Diet for Teenagers and children
Now that your child is growing and out of that “monitor 24/7 hrs” stage, life is probably a bit easier for you.
Now you have more time to yourself and can plan out a more structured day.
Your Child is probably going to school and spending a considerable time out of your sight.
Well, all that is great but one point I would like all of you parents to consider is that, since now you are more used to your Child, you might often miss their dietary needs as you did probably some time ago.
I agree that it is easier now since they have an adult diet with everyone else in the family. The way you monitor their nutritional requirements will change, but your involvement is still a must.
Growing children need lots of nutrition, and as they are more active than adults generally throughout the day, their nutritional storage needs to be replenished regularly.
With this thought in mind, I thought of sharing a few things you could do to see that your child is on the right track.
11 Tips for keeping your teenage Child’s nutrition on the right track
1. I can understand that it is practically difficult to count calories or even your child every day.
I recommend that you at least know the caloric count that your Child needs at her particular age and decide on a pattern of eating that fulfils the caloric need approximately.
With today’s food availability and processed food ideas, this has become tricky.
That’s why I recommend that you have a rough idea and a pattern of eating that suits you.
2. Make a conscious effort to consume processed food in negligible quantities in general. Kids specifically get attracted and addicted to such food as they are high in sugar and salt. Keep children away from processed sugar, salt, transfer and cholesterol-laden food.
They are mostly habit forming, and Your Child’s lifelong health will be determined by the habits that you help her create at this age. Also please go through the nutrition chart for kids for better parenting
3. From my research, I found the following range as permissible in a kids diet.
Fat – 30 to 35% for 2 to 3-year-olds
25 to 30 % for 4 to 18-year-olds
* * The fat content in the food should come from polyunsaturated or monounsaturated fatty acids like fish, nuts or vegetable fats.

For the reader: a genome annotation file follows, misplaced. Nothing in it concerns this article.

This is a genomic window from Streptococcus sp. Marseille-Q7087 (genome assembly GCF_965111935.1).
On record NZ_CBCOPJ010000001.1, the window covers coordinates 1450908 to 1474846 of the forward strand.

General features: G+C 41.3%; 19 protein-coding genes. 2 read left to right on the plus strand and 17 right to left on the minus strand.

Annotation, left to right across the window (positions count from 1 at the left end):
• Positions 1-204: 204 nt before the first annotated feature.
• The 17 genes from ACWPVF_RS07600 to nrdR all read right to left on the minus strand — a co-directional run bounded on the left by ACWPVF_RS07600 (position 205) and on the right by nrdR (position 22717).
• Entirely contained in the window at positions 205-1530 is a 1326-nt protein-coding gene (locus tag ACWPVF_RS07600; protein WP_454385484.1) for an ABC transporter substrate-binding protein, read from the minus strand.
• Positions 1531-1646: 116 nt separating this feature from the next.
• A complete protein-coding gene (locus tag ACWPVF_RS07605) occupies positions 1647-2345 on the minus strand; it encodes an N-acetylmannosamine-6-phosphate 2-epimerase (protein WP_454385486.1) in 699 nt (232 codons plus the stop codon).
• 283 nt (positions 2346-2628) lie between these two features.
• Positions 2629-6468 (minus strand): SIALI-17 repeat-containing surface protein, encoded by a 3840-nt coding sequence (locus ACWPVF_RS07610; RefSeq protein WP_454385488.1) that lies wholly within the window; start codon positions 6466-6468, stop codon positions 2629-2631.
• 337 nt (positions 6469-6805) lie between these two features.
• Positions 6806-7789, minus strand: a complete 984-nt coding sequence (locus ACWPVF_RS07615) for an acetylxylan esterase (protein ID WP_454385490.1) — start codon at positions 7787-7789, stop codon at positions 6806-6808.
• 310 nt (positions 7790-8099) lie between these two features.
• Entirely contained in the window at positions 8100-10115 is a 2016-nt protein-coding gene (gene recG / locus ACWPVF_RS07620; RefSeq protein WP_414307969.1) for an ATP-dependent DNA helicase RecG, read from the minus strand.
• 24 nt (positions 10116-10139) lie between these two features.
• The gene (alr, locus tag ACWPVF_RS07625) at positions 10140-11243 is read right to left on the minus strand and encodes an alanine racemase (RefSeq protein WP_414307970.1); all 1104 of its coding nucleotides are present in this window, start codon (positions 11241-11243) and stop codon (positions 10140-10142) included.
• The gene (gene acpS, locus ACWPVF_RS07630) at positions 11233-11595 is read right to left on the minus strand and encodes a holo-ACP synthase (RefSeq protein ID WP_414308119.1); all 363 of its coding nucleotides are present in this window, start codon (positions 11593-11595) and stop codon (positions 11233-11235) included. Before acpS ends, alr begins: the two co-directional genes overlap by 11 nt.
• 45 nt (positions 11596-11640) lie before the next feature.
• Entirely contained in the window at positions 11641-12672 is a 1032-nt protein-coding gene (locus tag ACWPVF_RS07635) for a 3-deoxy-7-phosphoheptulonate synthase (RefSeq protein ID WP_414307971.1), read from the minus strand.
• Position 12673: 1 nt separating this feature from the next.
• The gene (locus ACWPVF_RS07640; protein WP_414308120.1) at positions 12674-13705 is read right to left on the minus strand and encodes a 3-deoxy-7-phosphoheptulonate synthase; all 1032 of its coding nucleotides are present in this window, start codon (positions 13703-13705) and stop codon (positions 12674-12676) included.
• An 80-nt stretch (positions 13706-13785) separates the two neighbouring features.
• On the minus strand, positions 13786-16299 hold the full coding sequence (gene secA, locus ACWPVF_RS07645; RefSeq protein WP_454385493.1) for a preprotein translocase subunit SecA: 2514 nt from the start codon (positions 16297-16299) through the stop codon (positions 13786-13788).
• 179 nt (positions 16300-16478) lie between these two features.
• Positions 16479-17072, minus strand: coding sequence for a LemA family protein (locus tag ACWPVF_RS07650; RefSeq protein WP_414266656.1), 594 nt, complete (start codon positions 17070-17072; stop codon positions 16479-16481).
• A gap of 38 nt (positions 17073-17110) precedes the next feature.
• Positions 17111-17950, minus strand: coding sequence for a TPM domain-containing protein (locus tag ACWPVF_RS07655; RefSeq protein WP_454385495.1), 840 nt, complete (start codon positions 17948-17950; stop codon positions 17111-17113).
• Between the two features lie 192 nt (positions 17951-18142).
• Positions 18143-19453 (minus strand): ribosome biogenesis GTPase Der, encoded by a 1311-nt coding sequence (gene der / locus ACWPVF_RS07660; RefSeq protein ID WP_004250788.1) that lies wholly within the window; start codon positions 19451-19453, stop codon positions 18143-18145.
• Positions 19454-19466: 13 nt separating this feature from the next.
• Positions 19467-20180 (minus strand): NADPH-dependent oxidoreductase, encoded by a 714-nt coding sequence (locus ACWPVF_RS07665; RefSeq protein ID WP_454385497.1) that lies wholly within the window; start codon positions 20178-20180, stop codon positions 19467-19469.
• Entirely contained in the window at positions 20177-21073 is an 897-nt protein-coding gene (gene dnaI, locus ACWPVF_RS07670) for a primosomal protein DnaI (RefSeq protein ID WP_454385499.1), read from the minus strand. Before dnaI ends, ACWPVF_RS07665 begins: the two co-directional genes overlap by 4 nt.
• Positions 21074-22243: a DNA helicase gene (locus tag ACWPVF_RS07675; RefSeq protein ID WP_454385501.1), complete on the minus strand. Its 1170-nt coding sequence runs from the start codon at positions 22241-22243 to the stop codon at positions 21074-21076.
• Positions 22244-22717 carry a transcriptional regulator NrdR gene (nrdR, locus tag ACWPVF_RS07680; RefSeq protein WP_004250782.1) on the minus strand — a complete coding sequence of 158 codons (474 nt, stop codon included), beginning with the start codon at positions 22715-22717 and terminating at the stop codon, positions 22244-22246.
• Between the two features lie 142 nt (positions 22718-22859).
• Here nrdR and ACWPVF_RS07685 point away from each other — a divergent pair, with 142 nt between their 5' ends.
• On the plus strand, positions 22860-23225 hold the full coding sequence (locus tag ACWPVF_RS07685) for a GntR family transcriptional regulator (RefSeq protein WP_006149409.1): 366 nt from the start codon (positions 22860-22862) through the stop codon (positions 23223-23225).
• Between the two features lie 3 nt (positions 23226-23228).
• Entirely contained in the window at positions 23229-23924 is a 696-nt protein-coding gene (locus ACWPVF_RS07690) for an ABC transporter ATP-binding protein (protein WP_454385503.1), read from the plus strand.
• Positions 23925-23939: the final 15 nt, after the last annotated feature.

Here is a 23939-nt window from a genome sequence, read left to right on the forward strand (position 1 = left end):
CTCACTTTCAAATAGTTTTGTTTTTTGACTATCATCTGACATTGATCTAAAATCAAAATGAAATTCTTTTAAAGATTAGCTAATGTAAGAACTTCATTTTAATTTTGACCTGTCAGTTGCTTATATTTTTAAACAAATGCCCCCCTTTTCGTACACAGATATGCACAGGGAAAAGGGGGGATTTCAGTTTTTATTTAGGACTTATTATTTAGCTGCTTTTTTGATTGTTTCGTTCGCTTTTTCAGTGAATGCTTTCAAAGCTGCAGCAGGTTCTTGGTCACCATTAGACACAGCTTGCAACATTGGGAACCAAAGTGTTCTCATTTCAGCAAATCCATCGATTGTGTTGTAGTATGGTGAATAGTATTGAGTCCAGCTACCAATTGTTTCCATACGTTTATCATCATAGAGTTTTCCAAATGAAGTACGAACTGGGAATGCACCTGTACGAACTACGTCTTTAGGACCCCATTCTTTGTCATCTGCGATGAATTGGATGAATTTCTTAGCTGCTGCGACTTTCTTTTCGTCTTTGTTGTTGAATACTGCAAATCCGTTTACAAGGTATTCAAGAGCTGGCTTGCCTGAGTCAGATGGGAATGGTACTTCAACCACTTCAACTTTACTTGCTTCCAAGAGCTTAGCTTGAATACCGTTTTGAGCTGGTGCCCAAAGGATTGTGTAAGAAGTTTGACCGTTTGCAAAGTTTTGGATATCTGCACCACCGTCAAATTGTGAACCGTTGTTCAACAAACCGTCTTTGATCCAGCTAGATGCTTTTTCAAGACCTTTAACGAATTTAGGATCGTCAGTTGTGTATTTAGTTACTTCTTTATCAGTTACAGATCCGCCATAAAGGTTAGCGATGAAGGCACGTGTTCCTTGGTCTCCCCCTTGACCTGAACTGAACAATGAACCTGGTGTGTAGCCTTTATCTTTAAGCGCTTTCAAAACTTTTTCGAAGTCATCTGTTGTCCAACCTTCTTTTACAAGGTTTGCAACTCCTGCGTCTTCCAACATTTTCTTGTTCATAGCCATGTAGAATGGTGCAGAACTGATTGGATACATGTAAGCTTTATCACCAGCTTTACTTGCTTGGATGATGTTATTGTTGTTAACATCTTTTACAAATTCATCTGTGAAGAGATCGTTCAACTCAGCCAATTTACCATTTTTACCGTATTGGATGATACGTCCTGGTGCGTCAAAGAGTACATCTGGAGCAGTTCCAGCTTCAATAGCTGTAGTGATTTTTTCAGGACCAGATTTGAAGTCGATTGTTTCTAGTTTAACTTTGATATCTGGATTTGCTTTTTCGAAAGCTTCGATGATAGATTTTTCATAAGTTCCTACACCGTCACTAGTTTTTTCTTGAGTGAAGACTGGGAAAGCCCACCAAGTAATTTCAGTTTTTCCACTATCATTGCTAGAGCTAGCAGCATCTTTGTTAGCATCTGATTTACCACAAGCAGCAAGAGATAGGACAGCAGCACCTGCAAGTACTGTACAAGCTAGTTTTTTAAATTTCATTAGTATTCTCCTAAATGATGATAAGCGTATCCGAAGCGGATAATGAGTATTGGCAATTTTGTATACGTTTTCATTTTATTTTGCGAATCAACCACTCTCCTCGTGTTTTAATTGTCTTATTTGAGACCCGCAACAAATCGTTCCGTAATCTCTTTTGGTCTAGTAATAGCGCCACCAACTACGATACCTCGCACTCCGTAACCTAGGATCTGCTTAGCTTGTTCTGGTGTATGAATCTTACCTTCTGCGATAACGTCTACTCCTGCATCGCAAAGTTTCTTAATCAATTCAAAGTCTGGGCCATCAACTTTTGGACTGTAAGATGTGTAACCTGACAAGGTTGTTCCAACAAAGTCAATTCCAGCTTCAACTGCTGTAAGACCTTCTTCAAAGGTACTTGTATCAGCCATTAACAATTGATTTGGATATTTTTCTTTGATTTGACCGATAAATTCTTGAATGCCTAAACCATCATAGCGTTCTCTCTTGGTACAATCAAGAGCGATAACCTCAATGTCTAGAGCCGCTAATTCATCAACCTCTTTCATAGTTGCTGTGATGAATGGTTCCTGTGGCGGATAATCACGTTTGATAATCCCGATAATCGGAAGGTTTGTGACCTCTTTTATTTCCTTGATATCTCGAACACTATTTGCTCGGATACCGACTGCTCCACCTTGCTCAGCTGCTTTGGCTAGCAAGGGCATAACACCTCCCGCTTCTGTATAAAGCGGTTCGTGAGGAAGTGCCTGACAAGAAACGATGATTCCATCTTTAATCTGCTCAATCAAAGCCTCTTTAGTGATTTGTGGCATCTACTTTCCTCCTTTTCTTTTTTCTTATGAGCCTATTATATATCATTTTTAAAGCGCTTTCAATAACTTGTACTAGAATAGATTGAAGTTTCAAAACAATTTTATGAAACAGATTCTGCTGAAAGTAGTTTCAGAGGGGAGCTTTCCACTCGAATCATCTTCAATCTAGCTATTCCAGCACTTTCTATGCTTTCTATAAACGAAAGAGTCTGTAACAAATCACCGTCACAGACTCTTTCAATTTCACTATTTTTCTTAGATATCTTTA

4. As a general rule, make it a point to have your Child’s meal consisting of carbohydrates, proteins, vitamins, minerals and other micronutrients.
5. Children should have enough liquid to keep themselves hydrated at all times. They often do not realize that they are thirsty and not hungry. This sometimes results in gorging on chips and colas. Keep special care to hydrate them.
6. Research shows that children should be physically active for at least 60 mins in 24 hours. This is important for their physical, mental and emotional health.
7. Refined products contain traces of chemicals and should be avoided in childhood.
8. Give particular importance to feeding fruits and vegetables. They contain various micronutrients. In my experience, this is a struggle for many parents. But honestly, this has never been the case with any of my two kids.
I made sure that are introduced to all available veggies and fruits from their very childhood. This way, they acquire the taste and smell of the particular items and get used to them. SO introduce these items as soon as possible in their regular diet.
9. Fish is one food item full of omega 3 and protein that is easy to digest and assimilate. If possible, do not miss this in the early years.
10. We all know dairy products are essential. Our general notion is that milk provides calcium, so it’s essential for kids. That is true, but apart from calcium, it contains vitamin D, which helps in the absorption of Calcium in the body. So milk or milk products are an inevitable part of a kids diet.
Milk also has many other nutrients in the form of minerals and vitamins.
A sufficient amount of dairy products is a must for growing kids and teenagers as well. If your child doesn’t like milk, probably he doesn’t like the smell of milk.
Make smoothies and shakes with natural ingredients. Somehow I wouldn’t say I like to give store-bought protein powders, and I believe in making natural food that’s easy on the stomach. But it is up to you.
Curd, cheese, butter and ghee are products children must consume in limited quantities. Milk products like curd and ghee improve gut bacteria and improve digestion.
11. Under no circumstances you should force-feed your Child. Trust me; they will eat if they are hungry, and naturally, they will eat the correct quantity.
I have seen parents try to overfeed their teen child saying that they need more food growing. Do not do this.
Their body will tell them how much to eat. It is the quality of food rather than quantity that matters. If your Child has restricted junk food access, she will eat as much as her body needs. So focus on giving them the kind of food you serve rather than how much they are eating.